Aliko Dangote tops FORBES list of Africa billionaires for 2021 (See full list)

Aliko Dangote of Nigeria is Africa’s richest person for the tenth time in a row, according to the 2021 Forbes’ Africa Billionaires List released on Friday, January 22.

Aliko Dangote tops FORBES' list of Africa billionaires for 2021 (See full list)


Forbes stated that the president/CEO of Dangote Group is now worth $12.1 billion, up by $2 billion from last year’s list following a 30% rise in the share price of Dangote Cement.

“For the tenth year in a row, Aliko Dangote of Nigeria is the continent’s richest person, worth $12.1bn, up by $2bn from last year’s list, thanks to a roughly 30 per cent rise in the share price of Dangote Cement, by far his most valuable asset.”

The list captured seven different countries with 18 billionaires; South Africa and Egypt each have five billionaires, followed by Nigeria with three and Morocco with two.

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Altogether they are worth $73.8 billion, slightly more than the $73.4 billion aggregates worth of the 20 billionaires on last year’s list of Africa’s richest people.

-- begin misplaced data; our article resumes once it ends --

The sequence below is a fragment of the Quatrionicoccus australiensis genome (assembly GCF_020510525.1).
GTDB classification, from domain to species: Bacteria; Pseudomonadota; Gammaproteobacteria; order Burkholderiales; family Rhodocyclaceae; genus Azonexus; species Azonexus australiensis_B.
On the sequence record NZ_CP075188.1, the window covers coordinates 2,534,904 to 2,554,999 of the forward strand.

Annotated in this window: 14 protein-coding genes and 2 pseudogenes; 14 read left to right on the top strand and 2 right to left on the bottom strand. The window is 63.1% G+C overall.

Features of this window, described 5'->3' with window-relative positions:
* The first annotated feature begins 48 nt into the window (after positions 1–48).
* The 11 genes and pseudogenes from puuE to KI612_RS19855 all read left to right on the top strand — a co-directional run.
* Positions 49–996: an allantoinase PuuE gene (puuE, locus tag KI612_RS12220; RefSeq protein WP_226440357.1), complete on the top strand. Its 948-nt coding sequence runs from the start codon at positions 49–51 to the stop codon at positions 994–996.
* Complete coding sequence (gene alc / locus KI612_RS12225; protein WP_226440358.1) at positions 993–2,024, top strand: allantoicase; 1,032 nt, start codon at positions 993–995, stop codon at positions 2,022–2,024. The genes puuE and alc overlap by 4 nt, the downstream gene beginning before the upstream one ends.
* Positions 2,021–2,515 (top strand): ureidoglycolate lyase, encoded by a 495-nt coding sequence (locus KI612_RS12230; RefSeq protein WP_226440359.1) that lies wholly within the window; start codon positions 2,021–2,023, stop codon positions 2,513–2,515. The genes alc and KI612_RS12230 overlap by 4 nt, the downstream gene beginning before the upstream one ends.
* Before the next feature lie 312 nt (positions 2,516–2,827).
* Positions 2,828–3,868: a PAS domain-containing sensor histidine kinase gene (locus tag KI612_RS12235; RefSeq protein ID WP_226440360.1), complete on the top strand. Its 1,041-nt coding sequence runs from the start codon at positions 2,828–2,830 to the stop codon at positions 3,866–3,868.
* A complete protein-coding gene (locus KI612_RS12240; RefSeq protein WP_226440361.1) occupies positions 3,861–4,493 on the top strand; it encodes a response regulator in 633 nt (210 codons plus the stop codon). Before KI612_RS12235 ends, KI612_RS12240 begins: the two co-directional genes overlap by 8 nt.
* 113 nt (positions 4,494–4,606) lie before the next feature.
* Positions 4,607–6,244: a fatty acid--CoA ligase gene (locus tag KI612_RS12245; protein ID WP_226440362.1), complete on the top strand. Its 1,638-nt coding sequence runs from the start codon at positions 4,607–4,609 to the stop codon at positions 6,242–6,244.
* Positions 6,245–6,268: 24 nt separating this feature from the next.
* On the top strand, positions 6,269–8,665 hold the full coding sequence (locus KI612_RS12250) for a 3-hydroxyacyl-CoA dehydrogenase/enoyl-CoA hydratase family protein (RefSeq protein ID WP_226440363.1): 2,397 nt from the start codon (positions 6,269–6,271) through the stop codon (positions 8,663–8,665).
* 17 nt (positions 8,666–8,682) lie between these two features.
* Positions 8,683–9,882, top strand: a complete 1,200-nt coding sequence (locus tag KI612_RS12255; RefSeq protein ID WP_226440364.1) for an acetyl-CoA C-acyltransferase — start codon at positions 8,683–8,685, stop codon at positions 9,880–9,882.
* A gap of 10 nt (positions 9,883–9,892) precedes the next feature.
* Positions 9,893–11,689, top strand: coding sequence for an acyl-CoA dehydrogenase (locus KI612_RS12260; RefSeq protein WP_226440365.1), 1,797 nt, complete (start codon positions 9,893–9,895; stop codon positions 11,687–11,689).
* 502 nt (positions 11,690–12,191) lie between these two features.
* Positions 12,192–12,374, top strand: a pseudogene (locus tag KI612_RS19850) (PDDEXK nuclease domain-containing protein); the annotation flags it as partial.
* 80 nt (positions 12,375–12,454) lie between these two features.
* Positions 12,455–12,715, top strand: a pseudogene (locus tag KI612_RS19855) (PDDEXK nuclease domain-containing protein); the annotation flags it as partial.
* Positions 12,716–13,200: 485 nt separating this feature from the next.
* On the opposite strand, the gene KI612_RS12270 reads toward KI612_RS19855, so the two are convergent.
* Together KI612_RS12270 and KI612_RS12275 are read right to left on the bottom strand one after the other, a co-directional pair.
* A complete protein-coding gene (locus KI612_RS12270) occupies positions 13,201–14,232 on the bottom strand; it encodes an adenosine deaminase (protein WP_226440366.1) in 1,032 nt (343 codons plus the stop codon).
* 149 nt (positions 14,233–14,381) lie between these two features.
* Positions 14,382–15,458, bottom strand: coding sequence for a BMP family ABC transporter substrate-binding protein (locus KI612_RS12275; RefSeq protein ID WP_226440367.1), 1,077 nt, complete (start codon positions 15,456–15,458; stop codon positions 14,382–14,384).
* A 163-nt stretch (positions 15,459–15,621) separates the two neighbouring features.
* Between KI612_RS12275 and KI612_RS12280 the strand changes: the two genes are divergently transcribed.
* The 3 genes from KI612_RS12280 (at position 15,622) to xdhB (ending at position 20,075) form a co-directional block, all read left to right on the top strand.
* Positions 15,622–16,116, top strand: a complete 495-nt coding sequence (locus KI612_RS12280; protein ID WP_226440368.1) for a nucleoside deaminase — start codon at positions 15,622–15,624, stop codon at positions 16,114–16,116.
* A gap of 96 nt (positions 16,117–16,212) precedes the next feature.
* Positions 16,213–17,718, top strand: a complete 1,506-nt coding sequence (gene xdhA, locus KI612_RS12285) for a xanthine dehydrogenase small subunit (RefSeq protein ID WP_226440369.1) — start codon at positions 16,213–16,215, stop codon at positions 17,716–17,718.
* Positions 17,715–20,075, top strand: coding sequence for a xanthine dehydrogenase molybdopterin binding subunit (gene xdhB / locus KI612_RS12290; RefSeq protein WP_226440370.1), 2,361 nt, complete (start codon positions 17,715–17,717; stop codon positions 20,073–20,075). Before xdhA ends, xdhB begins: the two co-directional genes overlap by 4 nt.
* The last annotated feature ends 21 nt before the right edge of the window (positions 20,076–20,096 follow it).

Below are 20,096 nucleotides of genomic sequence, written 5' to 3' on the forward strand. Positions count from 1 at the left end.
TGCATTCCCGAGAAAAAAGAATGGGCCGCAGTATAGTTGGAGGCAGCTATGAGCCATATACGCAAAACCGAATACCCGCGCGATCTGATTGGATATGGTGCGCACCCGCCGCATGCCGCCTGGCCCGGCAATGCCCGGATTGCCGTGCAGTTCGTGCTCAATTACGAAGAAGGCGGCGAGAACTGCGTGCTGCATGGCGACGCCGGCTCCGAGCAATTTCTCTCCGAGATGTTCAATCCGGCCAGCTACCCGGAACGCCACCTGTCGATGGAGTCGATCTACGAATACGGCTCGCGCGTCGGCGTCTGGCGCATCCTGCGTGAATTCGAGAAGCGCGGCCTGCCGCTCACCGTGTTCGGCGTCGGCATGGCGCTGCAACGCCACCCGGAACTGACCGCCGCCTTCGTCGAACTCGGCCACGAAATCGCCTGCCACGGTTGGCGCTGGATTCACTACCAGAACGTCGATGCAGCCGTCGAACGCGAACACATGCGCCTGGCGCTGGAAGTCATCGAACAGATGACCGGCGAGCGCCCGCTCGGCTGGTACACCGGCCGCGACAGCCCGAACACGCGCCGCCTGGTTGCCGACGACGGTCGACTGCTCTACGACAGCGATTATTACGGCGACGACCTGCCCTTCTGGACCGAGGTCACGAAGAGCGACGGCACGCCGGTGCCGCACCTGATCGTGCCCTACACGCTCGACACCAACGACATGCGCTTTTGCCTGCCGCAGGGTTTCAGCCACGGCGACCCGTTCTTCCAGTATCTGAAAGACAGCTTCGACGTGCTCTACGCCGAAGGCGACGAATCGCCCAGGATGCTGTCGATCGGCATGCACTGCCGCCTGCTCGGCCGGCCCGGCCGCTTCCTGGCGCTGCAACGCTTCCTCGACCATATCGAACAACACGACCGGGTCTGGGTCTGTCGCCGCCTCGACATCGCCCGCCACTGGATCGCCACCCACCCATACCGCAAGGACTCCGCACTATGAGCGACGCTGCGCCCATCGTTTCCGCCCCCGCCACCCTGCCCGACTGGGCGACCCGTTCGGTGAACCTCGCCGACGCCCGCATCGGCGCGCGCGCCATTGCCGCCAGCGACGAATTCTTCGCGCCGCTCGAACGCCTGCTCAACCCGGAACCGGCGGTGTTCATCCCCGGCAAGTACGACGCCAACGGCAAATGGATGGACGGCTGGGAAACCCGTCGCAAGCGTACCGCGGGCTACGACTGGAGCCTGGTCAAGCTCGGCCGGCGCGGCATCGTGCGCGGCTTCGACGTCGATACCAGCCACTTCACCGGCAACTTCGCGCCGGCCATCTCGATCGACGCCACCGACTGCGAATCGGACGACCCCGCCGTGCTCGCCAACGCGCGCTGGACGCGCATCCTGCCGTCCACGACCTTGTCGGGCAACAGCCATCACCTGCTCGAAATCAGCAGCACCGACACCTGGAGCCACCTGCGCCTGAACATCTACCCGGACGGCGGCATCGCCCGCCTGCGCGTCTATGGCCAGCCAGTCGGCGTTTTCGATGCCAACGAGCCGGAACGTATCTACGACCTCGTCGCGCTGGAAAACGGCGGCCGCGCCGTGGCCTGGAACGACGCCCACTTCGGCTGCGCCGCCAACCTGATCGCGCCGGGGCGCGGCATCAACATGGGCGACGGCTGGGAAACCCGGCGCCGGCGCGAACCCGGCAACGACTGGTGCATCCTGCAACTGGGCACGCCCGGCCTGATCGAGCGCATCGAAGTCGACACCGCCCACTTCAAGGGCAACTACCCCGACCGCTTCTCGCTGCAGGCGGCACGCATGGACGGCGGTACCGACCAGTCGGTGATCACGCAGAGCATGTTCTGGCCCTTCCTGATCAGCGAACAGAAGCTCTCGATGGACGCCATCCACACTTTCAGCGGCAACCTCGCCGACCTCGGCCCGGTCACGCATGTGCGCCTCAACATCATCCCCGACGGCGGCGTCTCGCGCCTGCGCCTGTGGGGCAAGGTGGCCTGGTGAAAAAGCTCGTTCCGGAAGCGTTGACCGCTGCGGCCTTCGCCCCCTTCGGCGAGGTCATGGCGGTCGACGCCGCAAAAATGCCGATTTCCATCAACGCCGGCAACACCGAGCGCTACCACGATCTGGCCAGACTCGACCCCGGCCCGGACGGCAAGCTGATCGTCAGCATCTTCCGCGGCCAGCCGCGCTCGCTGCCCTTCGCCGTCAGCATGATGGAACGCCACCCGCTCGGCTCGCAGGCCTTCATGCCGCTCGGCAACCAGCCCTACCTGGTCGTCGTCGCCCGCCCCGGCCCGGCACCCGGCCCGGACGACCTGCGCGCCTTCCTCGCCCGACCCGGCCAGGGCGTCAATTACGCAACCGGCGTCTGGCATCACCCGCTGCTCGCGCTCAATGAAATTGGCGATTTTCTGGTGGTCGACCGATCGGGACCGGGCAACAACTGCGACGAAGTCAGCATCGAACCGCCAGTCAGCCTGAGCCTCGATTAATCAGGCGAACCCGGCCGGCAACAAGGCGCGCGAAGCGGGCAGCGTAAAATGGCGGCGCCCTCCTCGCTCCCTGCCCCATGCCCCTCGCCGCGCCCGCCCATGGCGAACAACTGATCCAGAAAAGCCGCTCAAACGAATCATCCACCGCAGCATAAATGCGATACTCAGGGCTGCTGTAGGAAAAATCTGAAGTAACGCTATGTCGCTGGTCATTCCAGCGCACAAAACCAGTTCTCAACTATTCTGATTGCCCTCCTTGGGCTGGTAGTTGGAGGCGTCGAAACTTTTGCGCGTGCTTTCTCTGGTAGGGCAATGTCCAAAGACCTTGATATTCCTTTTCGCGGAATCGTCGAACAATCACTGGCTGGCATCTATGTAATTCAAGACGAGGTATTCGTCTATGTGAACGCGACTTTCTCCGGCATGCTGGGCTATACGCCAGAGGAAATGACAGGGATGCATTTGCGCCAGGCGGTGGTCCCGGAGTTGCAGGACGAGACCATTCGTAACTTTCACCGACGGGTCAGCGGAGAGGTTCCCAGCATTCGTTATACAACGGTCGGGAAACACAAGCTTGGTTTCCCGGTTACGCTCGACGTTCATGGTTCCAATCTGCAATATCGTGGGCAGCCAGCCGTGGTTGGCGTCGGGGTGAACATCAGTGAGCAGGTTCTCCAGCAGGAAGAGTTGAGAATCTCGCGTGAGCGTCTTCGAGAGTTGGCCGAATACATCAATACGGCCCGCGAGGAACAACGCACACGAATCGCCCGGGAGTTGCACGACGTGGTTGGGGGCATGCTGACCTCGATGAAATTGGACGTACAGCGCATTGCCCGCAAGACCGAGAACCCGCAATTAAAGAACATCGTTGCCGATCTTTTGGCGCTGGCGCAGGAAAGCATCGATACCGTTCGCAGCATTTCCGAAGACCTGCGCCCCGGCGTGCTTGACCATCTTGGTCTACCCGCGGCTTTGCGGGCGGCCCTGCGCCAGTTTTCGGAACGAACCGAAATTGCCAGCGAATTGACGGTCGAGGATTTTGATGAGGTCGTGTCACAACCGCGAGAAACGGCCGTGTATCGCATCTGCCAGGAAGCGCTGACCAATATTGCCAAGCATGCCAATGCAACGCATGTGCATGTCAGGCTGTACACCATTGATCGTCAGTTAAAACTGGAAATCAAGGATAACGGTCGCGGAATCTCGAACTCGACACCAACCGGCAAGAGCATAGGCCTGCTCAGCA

Mike Adenuga of Globacom, and Abdulsamad Rabiu of BUA Group, both Nigerians, made it to the list as the 5th and 6th richest persons in Africa respectively.

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Forbes said the biggest gainer this year is Nigerian cement tycoon, Abdulsamad Rabiu.

“Remarkably, shares of his BUA Cement PLC, which listed on the Nigeria Stock Exchange in January 2020, have doubled in value in the past year. That pushed Rabiu’s fortune up by an extraordinary 77%,” to $5.5 billion.

The second richest is Nassef Sawiris of Egypt, whose largest asset is a nearly 6% stake in sportswear maker Adidas.

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Nicky Oppenheimer of South Africa, who inherited a stake in diamond firm DeBeers and ran the company until 2012, when he sold his family’s 40% stake in DeBeers to mining giant AngloAmerican for $5.1 billion, is at number 3.

The report also said that while some got richer by the billions, two women from the 2020 list of Africa’s richest dropped below the $1bn marks.

Folorunsho Alakija of Nigeria, who owns an oil exploration company, dropped below $1 billion due to lower oil prices.

Isabel dos Santos, who since 2013 has been the richest woman in Africa, was knocked from her perch by a series of court decisions freezing her assets in both Angola and Portugal.

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